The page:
17. ^ BULACAN'S TOTAL POPULATION APPROACHED THREE MILLION PERSONS (Results from the 2007 Census of Population)
  18. ^ Total Population and Annual Population Growth Rate by Region, Province and Municipality: Based on 1995, 2000 and 2007 - Bulacan
  19. ^ "Total Population by Province, City, Municipality and Barangay: as of May 1, 2010". 2010 Census of Population and Housing. National Statistics Office. Retrieved 24 December 2012. 
  20. ^ a b pia.gov.ph, Gov bares need for 3,000 grads for Bulacan ICT park project[dead link]
  21. ^ http://www.coa.gov.ph/Reports/AFR/2006AFR-LGUs.asp 2006 ANNUAL FINANCIAL REPORT OF LOCAL GOVERNMENTS (Provinces, Cities and Municipalities) Volume III-A (full text report) Pages 44, 53 & 58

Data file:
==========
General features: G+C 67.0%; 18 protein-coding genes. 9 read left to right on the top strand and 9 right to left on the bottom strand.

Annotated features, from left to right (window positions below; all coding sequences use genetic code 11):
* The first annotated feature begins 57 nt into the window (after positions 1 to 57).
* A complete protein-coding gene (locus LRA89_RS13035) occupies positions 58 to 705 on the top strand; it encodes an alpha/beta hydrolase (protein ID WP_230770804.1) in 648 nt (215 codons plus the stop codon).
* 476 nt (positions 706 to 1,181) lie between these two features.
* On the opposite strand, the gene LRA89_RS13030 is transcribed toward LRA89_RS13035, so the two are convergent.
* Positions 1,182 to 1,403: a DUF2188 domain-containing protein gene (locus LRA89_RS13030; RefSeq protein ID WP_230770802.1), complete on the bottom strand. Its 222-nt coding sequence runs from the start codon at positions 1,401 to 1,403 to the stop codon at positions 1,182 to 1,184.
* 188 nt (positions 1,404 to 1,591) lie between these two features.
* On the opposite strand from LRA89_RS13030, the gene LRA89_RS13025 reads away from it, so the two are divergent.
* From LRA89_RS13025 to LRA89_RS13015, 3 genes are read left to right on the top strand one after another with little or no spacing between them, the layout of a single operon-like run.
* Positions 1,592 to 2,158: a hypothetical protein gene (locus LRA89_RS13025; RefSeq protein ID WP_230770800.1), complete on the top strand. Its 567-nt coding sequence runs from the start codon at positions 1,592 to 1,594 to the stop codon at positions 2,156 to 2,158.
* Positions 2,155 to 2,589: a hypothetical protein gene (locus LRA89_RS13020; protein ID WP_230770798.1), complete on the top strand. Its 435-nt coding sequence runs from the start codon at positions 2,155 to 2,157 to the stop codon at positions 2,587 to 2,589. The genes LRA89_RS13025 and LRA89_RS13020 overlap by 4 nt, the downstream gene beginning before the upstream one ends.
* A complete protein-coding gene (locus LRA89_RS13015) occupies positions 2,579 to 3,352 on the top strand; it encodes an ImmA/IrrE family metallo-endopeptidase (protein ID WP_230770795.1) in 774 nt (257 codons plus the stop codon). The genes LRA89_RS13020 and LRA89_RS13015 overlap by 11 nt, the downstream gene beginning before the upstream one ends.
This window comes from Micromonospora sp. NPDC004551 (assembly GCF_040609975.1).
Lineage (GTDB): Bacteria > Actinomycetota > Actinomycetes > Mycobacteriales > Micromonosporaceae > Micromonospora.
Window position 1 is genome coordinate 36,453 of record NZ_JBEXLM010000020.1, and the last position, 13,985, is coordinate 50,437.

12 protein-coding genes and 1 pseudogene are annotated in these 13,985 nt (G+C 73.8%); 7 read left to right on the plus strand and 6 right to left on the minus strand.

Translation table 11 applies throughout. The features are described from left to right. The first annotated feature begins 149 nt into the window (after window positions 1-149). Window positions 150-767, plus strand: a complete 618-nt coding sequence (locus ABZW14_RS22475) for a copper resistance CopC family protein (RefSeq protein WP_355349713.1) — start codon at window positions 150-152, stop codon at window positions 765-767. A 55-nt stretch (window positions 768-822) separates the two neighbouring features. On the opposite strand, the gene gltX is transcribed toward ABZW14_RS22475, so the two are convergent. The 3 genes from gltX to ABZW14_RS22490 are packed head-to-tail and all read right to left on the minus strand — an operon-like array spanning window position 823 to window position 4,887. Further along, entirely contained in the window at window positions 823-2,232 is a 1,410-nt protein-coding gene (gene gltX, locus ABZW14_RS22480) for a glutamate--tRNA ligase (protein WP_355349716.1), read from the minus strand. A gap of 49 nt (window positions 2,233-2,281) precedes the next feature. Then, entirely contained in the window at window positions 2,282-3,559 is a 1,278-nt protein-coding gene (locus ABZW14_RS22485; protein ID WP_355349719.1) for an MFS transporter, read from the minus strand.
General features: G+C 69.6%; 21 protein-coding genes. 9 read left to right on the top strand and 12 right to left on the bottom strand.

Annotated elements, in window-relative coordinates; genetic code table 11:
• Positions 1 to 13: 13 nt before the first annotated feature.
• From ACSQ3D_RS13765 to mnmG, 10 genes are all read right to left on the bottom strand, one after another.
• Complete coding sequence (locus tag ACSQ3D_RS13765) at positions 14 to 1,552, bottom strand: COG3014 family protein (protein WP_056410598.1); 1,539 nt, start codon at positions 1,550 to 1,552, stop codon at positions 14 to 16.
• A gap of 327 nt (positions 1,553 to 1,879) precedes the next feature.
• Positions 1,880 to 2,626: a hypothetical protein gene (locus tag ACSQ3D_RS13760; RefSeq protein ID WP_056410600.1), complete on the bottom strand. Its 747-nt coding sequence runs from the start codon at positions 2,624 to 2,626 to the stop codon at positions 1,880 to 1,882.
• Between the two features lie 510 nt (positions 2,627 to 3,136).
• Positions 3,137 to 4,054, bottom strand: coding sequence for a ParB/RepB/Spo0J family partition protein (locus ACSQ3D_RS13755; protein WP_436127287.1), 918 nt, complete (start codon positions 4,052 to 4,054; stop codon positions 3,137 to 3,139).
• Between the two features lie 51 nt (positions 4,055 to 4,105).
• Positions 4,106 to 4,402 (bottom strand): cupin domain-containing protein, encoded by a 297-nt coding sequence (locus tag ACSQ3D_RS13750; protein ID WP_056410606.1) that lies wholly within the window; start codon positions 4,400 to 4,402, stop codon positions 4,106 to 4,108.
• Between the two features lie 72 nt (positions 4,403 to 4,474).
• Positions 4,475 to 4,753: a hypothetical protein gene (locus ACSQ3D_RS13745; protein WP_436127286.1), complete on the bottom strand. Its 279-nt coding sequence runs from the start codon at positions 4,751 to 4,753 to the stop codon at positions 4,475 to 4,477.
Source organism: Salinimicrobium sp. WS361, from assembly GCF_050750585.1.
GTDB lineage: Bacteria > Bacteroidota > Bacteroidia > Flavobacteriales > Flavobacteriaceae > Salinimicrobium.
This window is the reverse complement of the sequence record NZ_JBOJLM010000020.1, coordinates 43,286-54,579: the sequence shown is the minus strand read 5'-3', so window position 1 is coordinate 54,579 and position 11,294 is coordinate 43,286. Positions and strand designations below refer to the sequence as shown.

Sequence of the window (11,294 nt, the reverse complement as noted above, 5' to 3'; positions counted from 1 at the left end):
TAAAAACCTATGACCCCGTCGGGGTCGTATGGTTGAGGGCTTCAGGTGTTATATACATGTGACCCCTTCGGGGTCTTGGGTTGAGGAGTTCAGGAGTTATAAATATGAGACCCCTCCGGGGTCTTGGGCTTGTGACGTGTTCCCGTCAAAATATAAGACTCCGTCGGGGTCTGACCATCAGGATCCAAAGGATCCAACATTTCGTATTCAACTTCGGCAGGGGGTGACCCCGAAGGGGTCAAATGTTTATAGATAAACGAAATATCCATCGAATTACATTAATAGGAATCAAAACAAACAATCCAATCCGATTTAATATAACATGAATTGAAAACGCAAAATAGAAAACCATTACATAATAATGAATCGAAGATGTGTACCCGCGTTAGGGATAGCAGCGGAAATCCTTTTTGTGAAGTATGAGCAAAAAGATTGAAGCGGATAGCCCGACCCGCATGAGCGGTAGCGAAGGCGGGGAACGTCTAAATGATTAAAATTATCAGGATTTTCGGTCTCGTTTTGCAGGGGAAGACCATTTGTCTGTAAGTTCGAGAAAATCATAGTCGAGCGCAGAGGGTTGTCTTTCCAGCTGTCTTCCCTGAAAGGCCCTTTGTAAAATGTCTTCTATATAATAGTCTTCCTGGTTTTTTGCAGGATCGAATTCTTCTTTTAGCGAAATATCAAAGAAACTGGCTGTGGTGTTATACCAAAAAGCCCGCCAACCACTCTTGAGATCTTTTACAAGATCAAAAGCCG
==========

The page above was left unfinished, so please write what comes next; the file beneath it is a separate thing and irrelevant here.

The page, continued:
22. ^ http://web.archive.org/web/20110607104523/http://www.mb.com.ph/issues/2008/01/13/PROV20080113114323.html
  23. ^ http://www.coa.gov.ph/Reports/AFR/2007AFR-Local-Vol3-A.pdf 2007 ANNUAL FINANCIAL REPORT OF LOCAL GOVERNMENTS (Provinces, Cities and Municipalities) Volume III-A (full text report) Pages 42, 43, 50, & 55
  24. ^ 2008 ANNUAL FINANCIAL REPORT FOR LOCAL GOVERNMENTS
  25. ^ a b c d - Annual Audit Report
  26. ^ gmanews.tv/story, Bulacan comes up with 202-meter-long pastillas
  27. ^ pia.gov.ph, Pista sa Nayon highlights Bulacan's Singkaban Festival[dead link]
  28. ^ Abs-Cbn, Bulacan govt, MWSS ink deal on bulk water supply project
  29. ^ gmanews.tv, DOLE to start school project for child workers

External links[edit]